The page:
15th Annual Catskills Irish Arts Week
Celebrating its 15th year in 2009, the Catskills Irish Arts Week will take place July 12-18 in the Irish Catskill Mountains centered in the historic Irish American resort town of East Durham in upstate New York.
The CIAW is an exciting blend of over sixty classes in traditional Irish music and dance taught by a very distinguished faculty recruited from Ireland, the U.S. and Canada, making it the largest summer school in North America devoted to the Irish Traditional Arts. In addition to the morning and afternoon classes offered Monday to Friday, there are daily topical lectures on Irish music and dance, nightly outdoor concerts in the Quill Centre Pavilion, Roadhouse ceilithe (Irish dances) and sessions galore that take place all week in and around the hamlet of East Durham in the heart of the Irish Catskills. The multifaceted CIAW cannot be contained on one campus but is centered in a real Irish Village that springs to life every second week in July when thousands of passionate followers of the fireside music of Ireland flock to the Catskills and experience the community atmosphere that allowed the music and Irish heritage to flourish down through the centuries. The week concludes with the Andy McGann Festival of Traditional Irish Music and Dance Festival on Saturday, July 18, featuring the entire staff of the CIAW for one last blast on the M.J. Quill Irish Cultural and Sports Centre Festival Grounds in East Durham. Like Chief Francis O’Neill and Michael Coleman whose contributions to the evolution of Irish music from American shores, the CIAW preserves traditional Irish culture through its annual dedication to its music and dance for future generations. History is not just a thing of the past at the premier Irish traditional summer school in the United States. Make 2009 the year you experience the craic in East Durham during the Catskills Irish Arts Week!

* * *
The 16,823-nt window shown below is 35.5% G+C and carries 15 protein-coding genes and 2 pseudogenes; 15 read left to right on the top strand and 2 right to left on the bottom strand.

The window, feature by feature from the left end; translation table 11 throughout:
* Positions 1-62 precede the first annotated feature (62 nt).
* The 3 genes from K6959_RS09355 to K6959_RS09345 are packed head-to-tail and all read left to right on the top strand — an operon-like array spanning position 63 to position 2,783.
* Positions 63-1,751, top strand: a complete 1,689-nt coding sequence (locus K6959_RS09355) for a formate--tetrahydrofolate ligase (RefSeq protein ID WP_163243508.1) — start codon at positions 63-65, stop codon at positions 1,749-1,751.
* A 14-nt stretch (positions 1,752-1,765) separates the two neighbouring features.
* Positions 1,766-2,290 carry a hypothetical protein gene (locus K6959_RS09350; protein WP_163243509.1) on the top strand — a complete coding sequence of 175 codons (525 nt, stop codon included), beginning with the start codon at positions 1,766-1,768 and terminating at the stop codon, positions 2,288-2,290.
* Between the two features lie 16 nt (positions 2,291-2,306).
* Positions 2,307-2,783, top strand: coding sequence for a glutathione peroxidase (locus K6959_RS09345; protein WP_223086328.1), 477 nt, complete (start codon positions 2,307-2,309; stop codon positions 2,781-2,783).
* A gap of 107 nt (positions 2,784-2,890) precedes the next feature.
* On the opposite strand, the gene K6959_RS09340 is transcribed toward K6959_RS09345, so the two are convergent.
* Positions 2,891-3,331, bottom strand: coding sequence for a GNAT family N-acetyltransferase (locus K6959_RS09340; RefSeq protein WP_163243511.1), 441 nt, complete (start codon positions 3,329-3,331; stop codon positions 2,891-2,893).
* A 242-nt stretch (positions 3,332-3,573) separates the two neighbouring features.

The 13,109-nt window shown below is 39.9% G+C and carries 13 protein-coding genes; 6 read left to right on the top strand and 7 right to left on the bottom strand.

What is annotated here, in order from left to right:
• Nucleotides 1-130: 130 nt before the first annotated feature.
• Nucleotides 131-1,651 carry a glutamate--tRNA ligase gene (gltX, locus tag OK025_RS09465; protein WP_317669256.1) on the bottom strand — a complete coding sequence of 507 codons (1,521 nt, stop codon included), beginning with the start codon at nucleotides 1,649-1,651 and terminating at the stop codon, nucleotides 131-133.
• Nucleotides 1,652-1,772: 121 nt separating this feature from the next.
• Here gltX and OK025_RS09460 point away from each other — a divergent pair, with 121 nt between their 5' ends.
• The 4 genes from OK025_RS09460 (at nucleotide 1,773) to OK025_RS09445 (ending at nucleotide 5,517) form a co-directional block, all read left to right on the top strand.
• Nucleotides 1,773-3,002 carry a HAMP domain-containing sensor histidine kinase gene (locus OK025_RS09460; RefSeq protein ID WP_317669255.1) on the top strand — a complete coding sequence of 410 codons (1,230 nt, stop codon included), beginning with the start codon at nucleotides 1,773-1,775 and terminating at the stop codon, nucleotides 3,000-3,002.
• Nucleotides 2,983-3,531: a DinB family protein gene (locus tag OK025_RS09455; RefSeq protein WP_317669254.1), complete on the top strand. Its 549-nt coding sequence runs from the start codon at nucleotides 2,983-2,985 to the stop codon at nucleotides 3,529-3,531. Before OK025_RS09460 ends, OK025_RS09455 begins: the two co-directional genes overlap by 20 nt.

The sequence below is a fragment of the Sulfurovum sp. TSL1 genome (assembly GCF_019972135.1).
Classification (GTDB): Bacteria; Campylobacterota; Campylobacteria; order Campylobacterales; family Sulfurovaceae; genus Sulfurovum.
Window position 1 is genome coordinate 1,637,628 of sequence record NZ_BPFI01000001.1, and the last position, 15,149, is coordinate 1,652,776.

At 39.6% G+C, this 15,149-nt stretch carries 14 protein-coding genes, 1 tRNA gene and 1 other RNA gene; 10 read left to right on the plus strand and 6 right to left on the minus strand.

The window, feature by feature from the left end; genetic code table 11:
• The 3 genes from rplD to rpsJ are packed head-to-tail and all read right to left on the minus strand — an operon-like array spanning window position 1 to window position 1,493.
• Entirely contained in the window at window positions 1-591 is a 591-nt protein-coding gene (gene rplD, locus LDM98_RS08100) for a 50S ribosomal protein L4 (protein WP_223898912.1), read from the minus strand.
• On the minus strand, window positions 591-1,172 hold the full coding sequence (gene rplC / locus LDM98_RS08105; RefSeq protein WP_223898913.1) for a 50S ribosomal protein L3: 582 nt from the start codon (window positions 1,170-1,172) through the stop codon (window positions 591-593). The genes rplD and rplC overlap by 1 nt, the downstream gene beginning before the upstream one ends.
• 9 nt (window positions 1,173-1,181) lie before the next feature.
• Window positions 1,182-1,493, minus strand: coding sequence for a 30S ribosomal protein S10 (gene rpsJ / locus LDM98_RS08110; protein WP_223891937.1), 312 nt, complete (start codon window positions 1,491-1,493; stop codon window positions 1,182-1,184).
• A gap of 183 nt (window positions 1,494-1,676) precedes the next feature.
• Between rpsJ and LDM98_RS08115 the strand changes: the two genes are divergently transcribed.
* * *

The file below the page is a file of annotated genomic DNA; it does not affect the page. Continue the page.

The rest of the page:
The Catskills Irish Arts Week offers over 60 classes with dedicated and skillful teachers in Irish music from either side of the ocean covering all the instruments commonly played in the scene today and also set dancing and contemporary step and sean nos solo dancing. In addition we have a large children’s program (ages 5-12) sampling the traditional arts and some Celtic Art classes to enhance the week’s experience for those not enrolled in the primary classes of music and dance. The classes run from 10 to 11:30 am and again from 1:30 to 3 pm (except for morning set dance class which runs from 10 am to 12:30 pm) from Monday to Friday in a variety of settings conducive to the class including the local school district and area resorts and roadhouses. When the classes finish for the day, the hard work is rewarded with a full slate of activities around the music and dance including daily topical lectures from 4 pm to 5:30 pm that close out the afternoon. Each evening the teaching staff is featured in a series of concerts held outdoors in a Pavilion located on the M. J. Quill Irish Cultural and Sports Centre Festival Grounds or a nightly Ceili in either the Shamrock or Weldon House along the main drag, Route 145, in East Durham. Multiple sessions fuel the late night fun in historic roadhouses in the area anchored by the teaching staff and include the increasingly popular “Listening Room” Sessions and Singing Sessions creating many legendary nights and historic groupings and vital for keeping the tradition alive and building community during the week.
For more information or to register, call 518 634 2286 or visit www.irishvillageusa.com.